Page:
Mayor Rick Proctor focused his State of the City remarks last night on regional flood mitigation efforts and the city's response to Hurricane Sandy while touching on some redevelopment topics. He also warned of a tough budget year, thanks to another water utility deficit that will raise water rates.
In terms of redevelopment, Proctor hopes groundbreaking will occur on the 115-unit Meridia Lafayette Village on Main Street this year and aims to see completion of the 108-unit Meridia Water's Edge adjacent to the library. He also touched on downtown streetscape efforts and new equipment for the Fire Department in his remarks, which lasted about seven minutes.
The city sustained an estimated $35 million in damages related to Hurricane Sandy, roughly $15 million of it to city property and another $20 million to private property, Proctor said, and applications for reimbursement from the Federal Emergency Management Agency (FEMA) already are under way. Sandy felled 200 city trees, 84 of which fell on private homes, and also wreaked havoc on the Recreation Center and its equipment.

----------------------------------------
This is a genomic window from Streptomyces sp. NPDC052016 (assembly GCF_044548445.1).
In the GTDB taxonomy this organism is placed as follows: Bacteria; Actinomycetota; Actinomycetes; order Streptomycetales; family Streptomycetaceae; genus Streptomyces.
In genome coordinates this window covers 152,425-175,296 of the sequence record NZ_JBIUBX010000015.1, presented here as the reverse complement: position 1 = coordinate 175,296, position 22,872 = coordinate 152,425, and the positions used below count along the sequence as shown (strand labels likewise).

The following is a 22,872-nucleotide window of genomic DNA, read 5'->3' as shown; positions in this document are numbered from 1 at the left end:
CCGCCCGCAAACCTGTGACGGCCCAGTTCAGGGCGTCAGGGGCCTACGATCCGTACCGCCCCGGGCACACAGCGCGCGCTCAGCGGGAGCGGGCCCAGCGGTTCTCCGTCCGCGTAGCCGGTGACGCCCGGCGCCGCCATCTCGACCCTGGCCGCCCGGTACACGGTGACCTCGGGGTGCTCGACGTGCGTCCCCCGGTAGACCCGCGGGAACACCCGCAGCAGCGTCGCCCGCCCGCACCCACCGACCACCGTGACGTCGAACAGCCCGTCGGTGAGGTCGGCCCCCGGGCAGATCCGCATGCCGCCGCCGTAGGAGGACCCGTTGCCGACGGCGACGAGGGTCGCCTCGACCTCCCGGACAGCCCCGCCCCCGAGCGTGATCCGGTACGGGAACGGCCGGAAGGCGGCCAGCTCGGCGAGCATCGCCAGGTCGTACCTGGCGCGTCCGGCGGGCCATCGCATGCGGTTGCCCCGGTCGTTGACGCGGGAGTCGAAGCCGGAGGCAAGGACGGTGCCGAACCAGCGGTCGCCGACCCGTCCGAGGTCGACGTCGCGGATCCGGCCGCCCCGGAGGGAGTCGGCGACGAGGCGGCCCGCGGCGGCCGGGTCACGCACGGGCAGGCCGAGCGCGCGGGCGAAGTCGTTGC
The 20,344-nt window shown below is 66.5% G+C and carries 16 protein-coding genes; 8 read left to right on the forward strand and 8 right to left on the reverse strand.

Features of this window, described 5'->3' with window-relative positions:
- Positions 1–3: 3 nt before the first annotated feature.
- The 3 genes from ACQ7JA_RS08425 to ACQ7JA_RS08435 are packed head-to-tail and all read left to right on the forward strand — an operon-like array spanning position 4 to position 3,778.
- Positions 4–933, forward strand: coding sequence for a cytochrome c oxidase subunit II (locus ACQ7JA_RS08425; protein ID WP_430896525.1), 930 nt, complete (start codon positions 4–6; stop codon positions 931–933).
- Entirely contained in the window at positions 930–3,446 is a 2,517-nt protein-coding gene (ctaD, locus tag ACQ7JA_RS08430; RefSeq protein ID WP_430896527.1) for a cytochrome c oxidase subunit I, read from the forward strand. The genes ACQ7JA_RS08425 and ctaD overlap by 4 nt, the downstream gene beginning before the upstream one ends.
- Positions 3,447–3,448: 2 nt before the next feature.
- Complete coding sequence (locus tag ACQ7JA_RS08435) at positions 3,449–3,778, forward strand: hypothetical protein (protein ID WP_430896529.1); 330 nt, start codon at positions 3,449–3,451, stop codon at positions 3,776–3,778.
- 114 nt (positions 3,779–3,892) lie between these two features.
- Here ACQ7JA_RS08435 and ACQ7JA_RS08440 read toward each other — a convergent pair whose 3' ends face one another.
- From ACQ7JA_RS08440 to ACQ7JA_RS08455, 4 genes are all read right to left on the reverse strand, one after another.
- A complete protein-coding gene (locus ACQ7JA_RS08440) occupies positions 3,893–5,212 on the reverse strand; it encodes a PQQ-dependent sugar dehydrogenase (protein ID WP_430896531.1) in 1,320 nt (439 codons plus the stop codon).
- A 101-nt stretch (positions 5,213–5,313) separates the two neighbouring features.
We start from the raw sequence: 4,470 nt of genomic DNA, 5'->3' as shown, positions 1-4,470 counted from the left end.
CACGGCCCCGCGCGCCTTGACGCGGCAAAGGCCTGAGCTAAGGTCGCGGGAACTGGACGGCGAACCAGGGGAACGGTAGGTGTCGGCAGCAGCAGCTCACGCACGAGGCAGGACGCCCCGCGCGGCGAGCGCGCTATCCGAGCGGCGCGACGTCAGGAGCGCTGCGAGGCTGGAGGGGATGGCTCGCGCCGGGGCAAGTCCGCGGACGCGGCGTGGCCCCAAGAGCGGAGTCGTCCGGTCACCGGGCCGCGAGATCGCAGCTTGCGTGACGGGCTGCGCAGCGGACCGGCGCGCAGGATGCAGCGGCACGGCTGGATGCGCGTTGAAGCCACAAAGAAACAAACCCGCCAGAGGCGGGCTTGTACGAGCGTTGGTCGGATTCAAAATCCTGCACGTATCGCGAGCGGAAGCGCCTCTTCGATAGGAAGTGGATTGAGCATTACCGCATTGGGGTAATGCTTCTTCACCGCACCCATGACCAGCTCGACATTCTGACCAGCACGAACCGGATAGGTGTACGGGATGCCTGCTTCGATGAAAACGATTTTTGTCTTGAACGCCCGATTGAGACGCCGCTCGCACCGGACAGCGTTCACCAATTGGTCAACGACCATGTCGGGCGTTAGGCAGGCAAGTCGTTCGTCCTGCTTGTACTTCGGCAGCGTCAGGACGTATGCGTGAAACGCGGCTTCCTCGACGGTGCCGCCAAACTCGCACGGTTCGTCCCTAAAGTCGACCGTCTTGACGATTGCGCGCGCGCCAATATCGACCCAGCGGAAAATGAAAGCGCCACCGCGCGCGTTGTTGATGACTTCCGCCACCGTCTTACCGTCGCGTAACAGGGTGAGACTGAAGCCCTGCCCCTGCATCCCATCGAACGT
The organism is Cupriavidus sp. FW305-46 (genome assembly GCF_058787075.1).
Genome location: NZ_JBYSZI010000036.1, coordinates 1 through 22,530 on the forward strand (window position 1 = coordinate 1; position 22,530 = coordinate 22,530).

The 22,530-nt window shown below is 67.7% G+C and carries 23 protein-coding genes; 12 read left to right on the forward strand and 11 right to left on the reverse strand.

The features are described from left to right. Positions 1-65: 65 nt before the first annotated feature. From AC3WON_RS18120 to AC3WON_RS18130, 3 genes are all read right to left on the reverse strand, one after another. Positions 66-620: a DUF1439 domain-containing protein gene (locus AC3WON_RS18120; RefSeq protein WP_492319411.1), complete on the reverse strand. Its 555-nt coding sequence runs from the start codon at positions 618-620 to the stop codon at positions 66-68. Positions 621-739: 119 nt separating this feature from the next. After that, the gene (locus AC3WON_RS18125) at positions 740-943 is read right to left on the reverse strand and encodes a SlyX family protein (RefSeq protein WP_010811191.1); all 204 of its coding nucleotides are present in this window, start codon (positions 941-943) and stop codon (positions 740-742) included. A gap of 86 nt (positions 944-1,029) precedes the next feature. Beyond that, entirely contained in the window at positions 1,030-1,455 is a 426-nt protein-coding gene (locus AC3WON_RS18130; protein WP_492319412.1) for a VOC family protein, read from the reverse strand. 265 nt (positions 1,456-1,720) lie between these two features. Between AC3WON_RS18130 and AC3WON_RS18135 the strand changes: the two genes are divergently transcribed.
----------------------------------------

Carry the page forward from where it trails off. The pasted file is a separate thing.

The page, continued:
A hydrology study of the Robinson's Branch of the Rahway River by the Army Corps of Engineers should be completed this spring to address flooding in the area of Central and Elm avenues and New Church Street, the mayor said. The city also is moving forward with the acquisition of several properties along Essex Street and Grand Avenue to raze existing homes.
The mayor said he postponed his State of the City remarks -- traditionally delivered during the annual reorganization meeting in January -- to talk about the city budget but state aid figures still are delayed. He expects a tough budget year, given a water utility shortfall last year of $700,000 that had to be supplemented by the city, as well as retirements in the police and fire departments. The City Council last night introduced an ordinance, which is scheduled for adoption at the March 11 meeting, that would raise water rates.